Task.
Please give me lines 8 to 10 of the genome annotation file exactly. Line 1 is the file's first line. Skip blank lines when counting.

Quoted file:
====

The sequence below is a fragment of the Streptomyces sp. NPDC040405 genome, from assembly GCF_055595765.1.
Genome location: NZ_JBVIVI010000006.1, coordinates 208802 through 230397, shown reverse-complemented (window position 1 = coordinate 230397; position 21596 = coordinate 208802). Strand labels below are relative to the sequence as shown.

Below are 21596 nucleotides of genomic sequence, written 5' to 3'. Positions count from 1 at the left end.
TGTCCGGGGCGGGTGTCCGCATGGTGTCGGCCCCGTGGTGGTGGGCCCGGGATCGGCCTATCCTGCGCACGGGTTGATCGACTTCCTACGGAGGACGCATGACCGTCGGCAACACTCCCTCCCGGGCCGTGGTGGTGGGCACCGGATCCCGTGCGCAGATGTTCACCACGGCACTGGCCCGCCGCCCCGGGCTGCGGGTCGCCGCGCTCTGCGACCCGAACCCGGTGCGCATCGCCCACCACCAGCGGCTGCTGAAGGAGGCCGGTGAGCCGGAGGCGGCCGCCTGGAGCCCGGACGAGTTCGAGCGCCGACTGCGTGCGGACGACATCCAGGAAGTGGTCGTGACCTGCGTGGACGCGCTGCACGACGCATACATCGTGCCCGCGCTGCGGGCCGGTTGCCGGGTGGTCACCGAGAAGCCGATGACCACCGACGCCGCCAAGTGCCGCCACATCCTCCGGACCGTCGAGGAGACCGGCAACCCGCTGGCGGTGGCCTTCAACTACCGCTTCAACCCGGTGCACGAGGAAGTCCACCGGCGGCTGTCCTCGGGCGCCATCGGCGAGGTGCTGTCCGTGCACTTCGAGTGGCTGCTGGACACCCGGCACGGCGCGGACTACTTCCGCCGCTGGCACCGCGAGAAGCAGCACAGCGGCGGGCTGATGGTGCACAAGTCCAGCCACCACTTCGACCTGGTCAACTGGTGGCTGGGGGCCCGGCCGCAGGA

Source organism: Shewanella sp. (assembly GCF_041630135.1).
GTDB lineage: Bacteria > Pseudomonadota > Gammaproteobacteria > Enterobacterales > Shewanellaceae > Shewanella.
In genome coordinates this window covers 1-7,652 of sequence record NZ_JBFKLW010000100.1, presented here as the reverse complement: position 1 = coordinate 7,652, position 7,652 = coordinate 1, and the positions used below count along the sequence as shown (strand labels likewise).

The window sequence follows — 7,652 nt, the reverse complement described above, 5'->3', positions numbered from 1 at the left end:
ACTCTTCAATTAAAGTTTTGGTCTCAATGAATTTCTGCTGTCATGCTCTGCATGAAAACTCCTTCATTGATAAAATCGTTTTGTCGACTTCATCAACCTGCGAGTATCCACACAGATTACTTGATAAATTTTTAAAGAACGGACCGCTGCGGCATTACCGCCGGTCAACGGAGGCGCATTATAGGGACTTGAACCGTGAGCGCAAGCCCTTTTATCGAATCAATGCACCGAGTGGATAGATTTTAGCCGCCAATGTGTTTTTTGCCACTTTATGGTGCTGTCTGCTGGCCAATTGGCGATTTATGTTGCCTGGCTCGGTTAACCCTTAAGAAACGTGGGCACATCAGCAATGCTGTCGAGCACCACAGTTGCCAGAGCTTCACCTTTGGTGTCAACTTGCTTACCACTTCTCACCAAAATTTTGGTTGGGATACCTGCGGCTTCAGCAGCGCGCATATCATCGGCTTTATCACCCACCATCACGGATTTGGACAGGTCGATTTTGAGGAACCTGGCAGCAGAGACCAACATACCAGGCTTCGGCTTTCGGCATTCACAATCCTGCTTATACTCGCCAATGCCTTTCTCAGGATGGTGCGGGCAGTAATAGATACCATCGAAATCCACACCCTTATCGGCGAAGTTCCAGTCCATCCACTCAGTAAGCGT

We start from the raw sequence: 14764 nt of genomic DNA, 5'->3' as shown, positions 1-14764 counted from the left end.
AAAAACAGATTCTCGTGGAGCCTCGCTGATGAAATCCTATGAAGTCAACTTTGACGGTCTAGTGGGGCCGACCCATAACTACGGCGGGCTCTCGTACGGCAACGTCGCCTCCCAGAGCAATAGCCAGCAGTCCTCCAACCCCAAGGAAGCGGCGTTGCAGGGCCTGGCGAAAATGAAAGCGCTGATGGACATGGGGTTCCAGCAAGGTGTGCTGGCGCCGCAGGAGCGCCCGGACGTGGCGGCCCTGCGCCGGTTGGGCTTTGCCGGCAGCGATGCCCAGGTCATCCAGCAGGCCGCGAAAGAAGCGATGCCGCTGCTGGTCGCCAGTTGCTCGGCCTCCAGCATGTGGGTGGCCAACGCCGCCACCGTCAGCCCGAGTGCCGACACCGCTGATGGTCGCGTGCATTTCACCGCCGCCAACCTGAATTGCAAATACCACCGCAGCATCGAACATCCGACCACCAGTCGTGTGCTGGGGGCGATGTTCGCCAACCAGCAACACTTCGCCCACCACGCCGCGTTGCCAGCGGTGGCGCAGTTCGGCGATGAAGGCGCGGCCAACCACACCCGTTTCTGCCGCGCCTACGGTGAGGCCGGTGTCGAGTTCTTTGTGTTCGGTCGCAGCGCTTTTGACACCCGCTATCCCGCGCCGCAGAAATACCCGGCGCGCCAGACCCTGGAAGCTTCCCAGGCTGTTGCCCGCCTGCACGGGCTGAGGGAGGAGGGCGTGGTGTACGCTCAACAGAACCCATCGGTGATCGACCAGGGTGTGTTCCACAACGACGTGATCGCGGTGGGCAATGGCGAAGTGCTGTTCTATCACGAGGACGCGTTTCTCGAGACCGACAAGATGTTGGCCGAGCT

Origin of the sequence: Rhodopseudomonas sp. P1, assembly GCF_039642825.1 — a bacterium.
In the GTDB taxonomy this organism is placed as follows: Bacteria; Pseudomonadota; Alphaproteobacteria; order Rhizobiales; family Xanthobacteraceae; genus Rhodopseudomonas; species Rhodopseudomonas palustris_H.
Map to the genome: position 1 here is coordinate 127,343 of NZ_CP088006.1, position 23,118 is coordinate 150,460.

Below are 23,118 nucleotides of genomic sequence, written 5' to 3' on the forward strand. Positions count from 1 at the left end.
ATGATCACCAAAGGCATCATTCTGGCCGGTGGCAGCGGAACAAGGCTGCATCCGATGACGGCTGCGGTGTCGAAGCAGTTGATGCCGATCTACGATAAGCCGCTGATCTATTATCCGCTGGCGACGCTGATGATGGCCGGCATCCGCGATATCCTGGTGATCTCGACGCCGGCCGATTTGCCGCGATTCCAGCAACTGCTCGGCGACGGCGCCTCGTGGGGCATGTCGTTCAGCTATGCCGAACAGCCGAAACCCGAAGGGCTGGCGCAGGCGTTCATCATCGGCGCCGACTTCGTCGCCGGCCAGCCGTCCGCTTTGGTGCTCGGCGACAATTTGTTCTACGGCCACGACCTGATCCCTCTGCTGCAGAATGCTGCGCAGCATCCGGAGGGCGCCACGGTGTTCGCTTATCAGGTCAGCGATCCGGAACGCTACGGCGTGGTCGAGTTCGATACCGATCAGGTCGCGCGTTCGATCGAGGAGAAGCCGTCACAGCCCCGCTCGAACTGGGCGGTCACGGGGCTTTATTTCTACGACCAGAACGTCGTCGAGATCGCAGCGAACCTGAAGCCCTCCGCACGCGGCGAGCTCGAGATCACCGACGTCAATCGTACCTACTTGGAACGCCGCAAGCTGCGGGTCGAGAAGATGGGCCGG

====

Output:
The window sequence follows — 7,652 nt, the reverse complement described above, 5'->3', positions numbered from 1 at the left end:
ACTCTTCAATTAAAGTTTTGGTCTCAATGAATTTCTGCTGTCATGCTCTGCATGAAAACTCCTTCATTGATAAAATCGTTTTGTCGACTTCATCAACCTGCGAGTATCCACACAGATTACTTGATAAATTTTTAAAGAACGGACCGCTGCGGCATTACCGCCGGTCAACGGAGGCGCATTATAGGGACTTGAACCGTGAGCGCAAGCCCTTTTATCGAATCAATGCACCGAGTGGATAGATTTTAGCCGCCAATGTGTTTTTTGCCACTTTATGGTGCTGTCTGCTGGCCAATTGGCGATTTATGTTGCCTGGCTCGGTTAACCCTTAAGAAACGTGGGCACATCAGCAATGCTGTCGAGCACCACAGTTGCCAGAGCTTCACCTTTGGTGTCAACTTGCTTACCACTTCTCACCAAAATTTTGGTTGGGATACCTGCGGCTTCAGCAGCGCGCATATCATCGGCTTTATCACCCACCATCACGGATTTGGACAGGTCGATTTTGAGGAACCTGGCAGCAGAGACCAACATACCAGGCTTCGGCTTTCGGCATTCACAATCCTGCTTATACTCGCCAATGCCTTTCTCAGGATGGTGCGGGCAGTAATAGATACCATCGAAATCCACACCCTTATCGGCGAAGTTCCAGTCCATCCACTCAGTAAGCGT

We start from the raw sequence: 14764 nt of genomic DNA, 5'->3' as shown, positions 1-14764 counted from the left end.